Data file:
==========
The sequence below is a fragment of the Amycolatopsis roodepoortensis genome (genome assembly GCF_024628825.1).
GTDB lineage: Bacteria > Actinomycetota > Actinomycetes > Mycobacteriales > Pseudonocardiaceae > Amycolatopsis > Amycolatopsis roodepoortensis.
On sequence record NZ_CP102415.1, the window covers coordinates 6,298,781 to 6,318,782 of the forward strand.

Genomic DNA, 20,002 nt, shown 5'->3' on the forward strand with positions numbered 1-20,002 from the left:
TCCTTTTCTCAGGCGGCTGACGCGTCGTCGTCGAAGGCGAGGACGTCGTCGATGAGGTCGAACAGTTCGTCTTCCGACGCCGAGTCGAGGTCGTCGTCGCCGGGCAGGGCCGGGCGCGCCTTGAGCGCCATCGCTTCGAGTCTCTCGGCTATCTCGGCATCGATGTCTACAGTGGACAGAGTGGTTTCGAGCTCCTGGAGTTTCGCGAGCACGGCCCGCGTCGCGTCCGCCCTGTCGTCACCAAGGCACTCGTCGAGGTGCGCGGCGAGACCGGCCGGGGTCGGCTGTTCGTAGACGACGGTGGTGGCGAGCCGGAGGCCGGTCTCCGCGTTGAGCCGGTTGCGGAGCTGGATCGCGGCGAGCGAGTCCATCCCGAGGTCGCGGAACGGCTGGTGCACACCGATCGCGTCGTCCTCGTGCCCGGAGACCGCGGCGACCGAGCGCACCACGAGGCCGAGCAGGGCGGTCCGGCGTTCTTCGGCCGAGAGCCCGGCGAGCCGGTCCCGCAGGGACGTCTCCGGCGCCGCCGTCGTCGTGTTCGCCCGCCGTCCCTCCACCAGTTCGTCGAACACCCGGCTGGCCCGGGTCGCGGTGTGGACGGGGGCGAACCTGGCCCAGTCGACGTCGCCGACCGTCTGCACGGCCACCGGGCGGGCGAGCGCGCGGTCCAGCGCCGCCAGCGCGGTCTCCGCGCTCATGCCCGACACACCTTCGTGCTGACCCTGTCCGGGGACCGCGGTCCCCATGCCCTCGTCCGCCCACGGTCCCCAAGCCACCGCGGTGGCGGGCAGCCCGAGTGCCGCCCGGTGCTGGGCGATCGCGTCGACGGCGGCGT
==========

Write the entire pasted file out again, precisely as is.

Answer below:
The sequence below is a fragment of the Amycolatopsis roodepoortensis genome (genome assembly GCF_024628825.1).
GTDB lineage: Bacteria > Actinomycetota > Actinomycetes > Mycobacteriales > Pseudonocardiaceae > Amycolatopsis > Amycolatopsis roodepoortensis.
On sequence record NZ_CP102415.1, the window covers coordinates 6,298,781 to 6,318,782 of the forward strand.

Genomic DNA, 20,002 nt, shown 5'->3' on the forward strand with positions numbered 1-20,002 from the left:
TCCTTTTCTCAGGCGGCTGACGCGTCGTCGTCGAAGGCGAGGACGTCGTCGATGAGGTCGAACAGTTCGTCTTCCGACGCCGAGTCGAGGTCGTCGTCGCCGGGCAGGGCCGGGCGCGCCTTGAGCGCCATCGCTTCGAGTCTCTCGGCTATCTCGGCATCGATGTCTACAGTGGACAGAGTGGTTTCGAGCTCCTGGAGTTTCGCGAGCACGGCCCGCGTCGCGTCCGCCCTGTCGTCACCAAGGCACTCGTCGAGGTGCGCGGCGAGACCGGCCGGGGTCGGCTGTTCGTAGACGACGGTGGTGGCGAGCCGGAGGCCGGTCTCCGCGTTGAGCCGGTTGCGGAGCTGGATCGCGGCGAGCGAGTCCATCCCGAGGTCGCGGAACGGCTGGTGCACACCGATCGCGTCGTCCTCGTGCCCGGAGACCGCGGCGACCGAGCGCACCACGAGGCCGAGCAGGGCGGTCCGGCGTTCTTCGGCCGAGAGCCCGGCGAGCCGGTCCCGCAGGGACGTCTCCGGCGCCGCCGTCGTCGTGTTCGCCCGCCGTCCCTCCACCAGTTCGTCGAACACCCGGCTGGCCCGGGTCGCGGTGTGGACGGGGGCGAACCTGGCCCAGTCGACGTCGCCGACCGTCTGCACGGCCACCGGGCGGGCGAGCGCGCGGTCCAGCGCCGCCAGCGCGGTCTCCGCGCTCATGCCCGACACACCTTCGTGCTGACCCTGTCCGGGGACCGCGGTCCCCATGCCCTCGTCCGCCCACGGTCCCCAAGCCACCGCGGTGGCGGGCAGCCCGAGTGCCGCCCGGTGCTGGGCGATCGCGTCGACGGCGGCGT